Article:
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Physicians: What Glut?

The following article was written by Senator Kent Conrad of North Dakota.

If you told the rural residents in my state of North Dakota there is an oversupply of physicians in America, most would likely be shocked. All the recent facts and figures that suggest we have too many doctors and too few jobs would be startling news for them. And an explanation that International Medical Graduates (IMGs) are taking jobs from American doctors, who are presumably seeking any opportunity to work, would be met with utter disbelief. So where are all these doctors they might ask. If an oversupply exists, it certainly doesn’t exist where they live.

I confess that I am not very familiar with the physician situation in California. I don’t doubt that many areas of California have more physicians than employment opportunities. Hiring IMGs in these localities would make no sense. But communities in my state, as well as those in other rural states, have not been able to attract a sufficient number of American doctors to serve their people. IMGs are providing badly needed alternative.

I advocate employing IMGs out of necessity. They have become indispensable in my state, just as they have in several other states with an underserved rural and, in some cases, urban population. The work in these areas is very hard, the pay is often low, and the life style is definitely not cosmopolitan. It’s understandable why few physicians are willing to go to these areas.

 

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These shortages create a dangerous lack of health care accessible to rural residents. The Department of Health and Human Services designated 85 percent of my state as health professional shortage areas. Leaving these people unprotected is not an option. When a rural North Dakota clinic or hospital needs my help retaining a qualified foreign physician, usually after an expensive nationwide search for an American doctor has failed, I feel obliged to assist that facility in any way I can.

Two years ago I created a program to help states retain the services of IMGs who are here practicing through the J-1 visa program. Once the J-1 visa expires, foreign physicians must return to their home countries for at least two years before being allowed to return to the U.S. The Conrad State 20 Program allows states to request waiving that two-year requirement for up to 20 IMGs annually. An IMG must agree to work in a health shortage area for at least three years, and the waiver will only be approved by the United States Information Agency and the Immigration and Naturalization Service, if the physician’s home country does not object.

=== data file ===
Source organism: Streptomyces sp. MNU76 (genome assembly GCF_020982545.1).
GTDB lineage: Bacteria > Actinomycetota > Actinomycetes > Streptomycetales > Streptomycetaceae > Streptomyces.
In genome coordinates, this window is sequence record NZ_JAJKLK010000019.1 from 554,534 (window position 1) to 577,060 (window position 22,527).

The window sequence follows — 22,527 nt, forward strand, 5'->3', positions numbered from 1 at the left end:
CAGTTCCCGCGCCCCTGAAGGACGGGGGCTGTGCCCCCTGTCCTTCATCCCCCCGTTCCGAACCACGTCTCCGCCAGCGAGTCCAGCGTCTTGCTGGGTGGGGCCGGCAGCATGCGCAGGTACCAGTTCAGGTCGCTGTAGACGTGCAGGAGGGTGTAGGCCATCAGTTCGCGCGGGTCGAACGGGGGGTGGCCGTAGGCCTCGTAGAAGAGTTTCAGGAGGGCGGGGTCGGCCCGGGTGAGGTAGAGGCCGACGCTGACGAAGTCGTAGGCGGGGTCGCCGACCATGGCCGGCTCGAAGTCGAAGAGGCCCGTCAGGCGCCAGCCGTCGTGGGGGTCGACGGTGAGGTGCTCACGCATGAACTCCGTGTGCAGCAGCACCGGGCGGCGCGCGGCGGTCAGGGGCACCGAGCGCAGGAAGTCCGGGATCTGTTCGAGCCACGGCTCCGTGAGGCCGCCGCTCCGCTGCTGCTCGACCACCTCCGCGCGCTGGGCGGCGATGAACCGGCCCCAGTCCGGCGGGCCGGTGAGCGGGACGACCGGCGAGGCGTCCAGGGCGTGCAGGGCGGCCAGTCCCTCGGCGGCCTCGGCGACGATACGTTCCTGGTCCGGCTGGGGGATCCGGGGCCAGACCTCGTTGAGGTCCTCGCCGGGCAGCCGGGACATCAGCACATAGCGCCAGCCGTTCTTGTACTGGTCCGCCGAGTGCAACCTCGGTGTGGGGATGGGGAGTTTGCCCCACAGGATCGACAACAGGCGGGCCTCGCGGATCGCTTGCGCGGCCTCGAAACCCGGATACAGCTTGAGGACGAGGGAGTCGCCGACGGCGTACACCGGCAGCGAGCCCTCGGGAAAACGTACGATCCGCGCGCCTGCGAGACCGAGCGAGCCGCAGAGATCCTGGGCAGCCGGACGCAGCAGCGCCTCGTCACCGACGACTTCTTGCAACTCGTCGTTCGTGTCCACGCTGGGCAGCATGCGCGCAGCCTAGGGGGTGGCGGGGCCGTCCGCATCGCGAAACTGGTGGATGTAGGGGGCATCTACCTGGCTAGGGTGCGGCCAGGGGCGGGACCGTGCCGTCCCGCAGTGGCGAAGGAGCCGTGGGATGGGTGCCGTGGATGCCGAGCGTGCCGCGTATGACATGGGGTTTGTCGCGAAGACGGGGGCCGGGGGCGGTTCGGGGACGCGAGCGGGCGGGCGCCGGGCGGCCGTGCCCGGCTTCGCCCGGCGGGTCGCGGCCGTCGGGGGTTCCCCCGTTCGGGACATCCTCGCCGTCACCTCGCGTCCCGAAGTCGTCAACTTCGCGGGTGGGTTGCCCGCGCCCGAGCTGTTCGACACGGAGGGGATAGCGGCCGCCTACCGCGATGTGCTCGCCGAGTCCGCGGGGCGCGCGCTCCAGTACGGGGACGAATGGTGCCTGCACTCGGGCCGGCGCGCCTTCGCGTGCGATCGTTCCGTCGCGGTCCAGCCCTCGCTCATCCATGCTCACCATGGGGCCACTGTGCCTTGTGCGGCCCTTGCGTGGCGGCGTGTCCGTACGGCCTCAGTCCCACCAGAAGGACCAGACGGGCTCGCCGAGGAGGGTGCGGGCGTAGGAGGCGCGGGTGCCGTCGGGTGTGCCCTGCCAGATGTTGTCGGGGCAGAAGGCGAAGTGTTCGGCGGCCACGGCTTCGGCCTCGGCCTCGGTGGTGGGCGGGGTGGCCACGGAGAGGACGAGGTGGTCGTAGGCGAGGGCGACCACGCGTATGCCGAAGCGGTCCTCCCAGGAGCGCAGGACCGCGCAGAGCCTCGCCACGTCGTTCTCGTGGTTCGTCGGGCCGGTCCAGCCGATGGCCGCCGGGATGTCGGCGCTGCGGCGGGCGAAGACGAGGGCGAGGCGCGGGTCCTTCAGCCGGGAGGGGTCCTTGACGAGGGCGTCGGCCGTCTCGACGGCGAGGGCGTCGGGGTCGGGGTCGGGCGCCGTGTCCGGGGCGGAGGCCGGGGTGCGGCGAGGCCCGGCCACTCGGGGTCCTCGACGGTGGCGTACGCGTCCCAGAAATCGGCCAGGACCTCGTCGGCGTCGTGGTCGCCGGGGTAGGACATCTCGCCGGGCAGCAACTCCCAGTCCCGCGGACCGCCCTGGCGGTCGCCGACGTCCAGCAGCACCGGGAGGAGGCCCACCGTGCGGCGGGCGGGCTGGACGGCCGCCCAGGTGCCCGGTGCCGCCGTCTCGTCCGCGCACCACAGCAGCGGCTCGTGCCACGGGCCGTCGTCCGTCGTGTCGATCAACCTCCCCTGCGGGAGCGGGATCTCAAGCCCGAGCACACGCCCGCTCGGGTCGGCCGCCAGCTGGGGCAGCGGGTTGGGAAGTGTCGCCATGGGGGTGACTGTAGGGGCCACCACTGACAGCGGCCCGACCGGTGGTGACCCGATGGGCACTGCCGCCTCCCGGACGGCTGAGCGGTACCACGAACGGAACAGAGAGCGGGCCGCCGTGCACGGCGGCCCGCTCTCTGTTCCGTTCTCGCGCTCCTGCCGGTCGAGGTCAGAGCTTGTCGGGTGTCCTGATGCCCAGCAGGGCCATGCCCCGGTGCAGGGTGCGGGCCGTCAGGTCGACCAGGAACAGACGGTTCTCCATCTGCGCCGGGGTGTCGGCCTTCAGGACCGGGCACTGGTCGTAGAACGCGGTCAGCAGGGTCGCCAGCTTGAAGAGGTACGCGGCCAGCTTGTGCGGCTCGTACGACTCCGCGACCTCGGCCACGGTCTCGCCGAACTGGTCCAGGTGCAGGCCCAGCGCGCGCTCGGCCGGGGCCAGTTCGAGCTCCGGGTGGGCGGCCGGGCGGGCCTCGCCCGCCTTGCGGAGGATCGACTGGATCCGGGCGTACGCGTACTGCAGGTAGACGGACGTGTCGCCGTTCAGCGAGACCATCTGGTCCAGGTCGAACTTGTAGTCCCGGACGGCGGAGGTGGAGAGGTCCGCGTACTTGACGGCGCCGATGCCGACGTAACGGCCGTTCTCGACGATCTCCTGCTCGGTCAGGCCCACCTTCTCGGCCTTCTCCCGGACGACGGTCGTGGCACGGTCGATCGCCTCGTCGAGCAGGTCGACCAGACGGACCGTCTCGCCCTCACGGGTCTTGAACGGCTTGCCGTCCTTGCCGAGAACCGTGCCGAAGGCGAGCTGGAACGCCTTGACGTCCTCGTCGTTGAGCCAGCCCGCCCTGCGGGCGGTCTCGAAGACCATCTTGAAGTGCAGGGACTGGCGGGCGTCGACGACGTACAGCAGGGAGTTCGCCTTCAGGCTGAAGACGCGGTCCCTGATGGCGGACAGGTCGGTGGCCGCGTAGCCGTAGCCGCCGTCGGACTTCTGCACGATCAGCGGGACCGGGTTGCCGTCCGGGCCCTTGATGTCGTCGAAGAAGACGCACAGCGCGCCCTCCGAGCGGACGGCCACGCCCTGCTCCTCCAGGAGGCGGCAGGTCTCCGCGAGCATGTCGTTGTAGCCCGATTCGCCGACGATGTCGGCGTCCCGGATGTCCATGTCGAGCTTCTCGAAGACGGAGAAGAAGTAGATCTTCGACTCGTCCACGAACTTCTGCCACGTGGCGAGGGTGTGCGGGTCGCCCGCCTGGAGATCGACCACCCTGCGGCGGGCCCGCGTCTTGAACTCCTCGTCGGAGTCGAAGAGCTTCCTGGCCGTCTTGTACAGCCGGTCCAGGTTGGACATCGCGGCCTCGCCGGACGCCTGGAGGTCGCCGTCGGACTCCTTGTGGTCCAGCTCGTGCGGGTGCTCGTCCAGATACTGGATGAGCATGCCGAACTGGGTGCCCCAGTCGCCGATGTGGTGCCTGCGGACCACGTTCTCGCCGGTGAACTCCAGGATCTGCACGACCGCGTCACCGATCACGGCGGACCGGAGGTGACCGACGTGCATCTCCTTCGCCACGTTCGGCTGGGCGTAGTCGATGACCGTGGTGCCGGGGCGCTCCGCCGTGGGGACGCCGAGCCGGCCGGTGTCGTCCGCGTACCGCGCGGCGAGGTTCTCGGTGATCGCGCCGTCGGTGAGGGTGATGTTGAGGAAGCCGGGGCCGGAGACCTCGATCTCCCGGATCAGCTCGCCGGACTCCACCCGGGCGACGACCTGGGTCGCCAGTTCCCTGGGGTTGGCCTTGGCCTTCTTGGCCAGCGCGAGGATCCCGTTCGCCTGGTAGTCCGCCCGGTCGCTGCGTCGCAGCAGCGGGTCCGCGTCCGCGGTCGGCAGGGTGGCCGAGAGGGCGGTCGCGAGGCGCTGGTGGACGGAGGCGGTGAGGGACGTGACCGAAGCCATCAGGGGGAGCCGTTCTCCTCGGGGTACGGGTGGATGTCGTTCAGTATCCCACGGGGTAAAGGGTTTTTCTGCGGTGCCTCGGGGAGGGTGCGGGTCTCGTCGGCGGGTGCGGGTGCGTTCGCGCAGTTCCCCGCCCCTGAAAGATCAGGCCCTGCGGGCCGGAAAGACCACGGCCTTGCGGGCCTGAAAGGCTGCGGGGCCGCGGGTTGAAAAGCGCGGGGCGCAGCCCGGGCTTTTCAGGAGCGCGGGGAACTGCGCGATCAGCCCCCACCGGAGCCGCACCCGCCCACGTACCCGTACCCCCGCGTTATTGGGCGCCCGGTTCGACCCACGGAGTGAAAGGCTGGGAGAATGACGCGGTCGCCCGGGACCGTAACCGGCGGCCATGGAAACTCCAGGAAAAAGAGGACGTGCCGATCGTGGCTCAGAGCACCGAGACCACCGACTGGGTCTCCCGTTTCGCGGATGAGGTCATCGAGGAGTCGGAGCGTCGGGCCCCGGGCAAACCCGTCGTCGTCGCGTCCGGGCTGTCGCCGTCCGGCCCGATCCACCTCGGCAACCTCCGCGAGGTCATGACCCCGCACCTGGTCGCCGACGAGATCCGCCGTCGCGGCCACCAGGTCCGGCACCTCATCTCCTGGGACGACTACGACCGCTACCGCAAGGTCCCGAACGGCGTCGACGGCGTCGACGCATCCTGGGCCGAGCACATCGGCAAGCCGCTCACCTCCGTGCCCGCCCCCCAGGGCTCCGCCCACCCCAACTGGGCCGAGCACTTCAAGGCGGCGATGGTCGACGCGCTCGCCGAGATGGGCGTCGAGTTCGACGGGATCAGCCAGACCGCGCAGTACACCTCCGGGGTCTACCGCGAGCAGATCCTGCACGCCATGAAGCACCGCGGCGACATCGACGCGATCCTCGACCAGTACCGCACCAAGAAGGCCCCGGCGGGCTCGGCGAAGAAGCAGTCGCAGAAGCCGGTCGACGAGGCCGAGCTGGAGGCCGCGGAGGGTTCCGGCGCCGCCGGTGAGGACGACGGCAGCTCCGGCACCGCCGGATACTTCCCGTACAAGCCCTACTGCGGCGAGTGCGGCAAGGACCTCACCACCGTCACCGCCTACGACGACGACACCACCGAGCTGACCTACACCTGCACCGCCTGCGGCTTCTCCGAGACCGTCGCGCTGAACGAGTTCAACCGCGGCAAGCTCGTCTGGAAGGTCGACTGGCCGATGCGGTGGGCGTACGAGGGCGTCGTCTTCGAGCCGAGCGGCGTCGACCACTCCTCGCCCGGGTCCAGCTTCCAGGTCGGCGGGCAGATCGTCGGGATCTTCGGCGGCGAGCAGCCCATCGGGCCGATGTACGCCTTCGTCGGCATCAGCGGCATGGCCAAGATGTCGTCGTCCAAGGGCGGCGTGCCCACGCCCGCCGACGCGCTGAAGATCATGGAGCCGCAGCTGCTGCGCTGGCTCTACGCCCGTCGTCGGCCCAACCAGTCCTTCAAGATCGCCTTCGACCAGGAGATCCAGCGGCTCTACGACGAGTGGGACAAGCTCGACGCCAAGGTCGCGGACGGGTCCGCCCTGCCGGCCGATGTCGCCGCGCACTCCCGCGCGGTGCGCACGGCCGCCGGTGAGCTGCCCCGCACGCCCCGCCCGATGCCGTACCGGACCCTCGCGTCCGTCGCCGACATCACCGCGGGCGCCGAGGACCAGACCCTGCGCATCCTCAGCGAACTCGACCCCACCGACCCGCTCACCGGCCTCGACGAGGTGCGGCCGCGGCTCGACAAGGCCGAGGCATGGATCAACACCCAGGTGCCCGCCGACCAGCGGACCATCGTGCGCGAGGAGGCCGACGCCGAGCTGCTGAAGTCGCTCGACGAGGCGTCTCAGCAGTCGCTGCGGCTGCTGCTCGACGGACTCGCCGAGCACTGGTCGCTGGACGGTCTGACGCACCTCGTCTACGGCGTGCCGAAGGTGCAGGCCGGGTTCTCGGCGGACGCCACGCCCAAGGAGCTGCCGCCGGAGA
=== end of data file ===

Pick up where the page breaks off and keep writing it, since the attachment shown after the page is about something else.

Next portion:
My program is designed to allow state health departments or their equivalents determine how best to address their own health care needs. If a state decides foreign physicians will not relieve their shortage areas, that is their right. But a majority of the states have chosen to use the program, according to a survey conducted earlier this year by the National Rural Recruitment and Retention Network. Although the survey did not indicate California has implemented the program, the California respondents expressed an interest in allowing each state the discretion to raise the annual waiver limit over 20. That indicates to me that some need exists for more physicians in California’s rural areas.

The Conrad State 20 Program expired on June 1, 1996, but can still be used by an IMG who was in the country before that date. The Senate added language to the immigration law which was signed by President Clinton on September 30, 1996, re-activating the program and extending it through June 2, 2002. The extension was passed without need for debate or a roll call vote because most senators realize this modest program isn’t taking a single job away from an American physician.

Perhaps by the time another extension is needed, the next generation of American physicians will have discovered the subtle rewards of living and working in rural communities. Hiring IMGs would no longer be necessary. I would live to see a new generation of American medical graduates trained in primary care medicine seek their prospects in rural America. I am ready today to work on legislation in the U.S. Senate that inspires a stampede of American physicians to rural areas. Until then, I will continue supporting policies that keep rural health care facilities staffed with qualified people, domestic if possible, but foreign if necessary.

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